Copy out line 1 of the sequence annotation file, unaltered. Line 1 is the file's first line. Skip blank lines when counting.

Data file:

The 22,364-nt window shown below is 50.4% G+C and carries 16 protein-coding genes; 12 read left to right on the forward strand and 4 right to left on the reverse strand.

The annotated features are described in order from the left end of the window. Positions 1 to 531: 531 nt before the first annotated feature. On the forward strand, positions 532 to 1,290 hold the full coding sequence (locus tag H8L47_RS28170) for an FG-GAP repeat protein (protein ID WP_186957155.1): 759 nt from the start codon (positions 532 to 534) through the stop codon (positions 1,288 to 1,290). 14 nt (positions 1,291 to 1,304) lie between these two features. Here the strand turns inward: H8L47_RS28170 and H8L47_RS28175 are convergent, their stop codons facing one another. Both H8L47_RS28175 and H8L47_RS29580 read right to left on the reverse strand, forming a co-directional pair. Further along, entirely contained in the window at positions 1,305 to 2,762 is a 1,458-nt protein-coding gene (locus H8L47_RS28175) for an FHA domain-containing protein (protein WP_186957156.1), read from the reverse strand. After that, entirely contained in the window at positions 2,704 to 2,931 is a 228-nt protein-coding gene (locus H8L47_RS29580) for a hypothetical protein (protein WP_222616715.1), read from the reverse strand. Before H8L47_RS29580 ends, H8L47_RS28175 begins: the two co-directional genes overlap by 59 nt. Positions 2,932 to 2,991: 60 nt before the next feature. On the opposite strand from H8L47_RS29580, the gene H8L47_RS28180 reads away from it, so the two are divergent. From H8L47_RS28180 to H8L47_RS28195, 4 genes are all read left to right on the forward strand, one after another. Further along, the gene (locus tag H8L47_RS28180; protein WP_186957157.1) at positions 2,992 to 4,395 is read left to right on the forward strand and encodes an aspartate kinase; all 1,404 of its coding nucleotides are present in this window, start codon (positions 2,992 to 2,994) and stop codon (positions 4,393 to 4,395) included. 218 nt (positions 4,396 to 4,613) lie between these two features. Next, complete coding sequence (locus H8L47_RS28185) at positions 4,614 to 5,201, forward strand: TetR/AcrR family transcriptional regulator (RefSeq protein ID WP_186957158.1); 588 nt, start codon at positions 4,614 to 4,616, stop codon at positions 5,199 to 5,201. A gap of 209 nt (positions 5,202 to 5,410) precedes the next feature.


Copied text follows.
The 22,364-nt window shown below is 50.4% G+C and carries 16 protein-coding genes; 12 read left to right on the forward strand and 4 right to left on the reverse strand.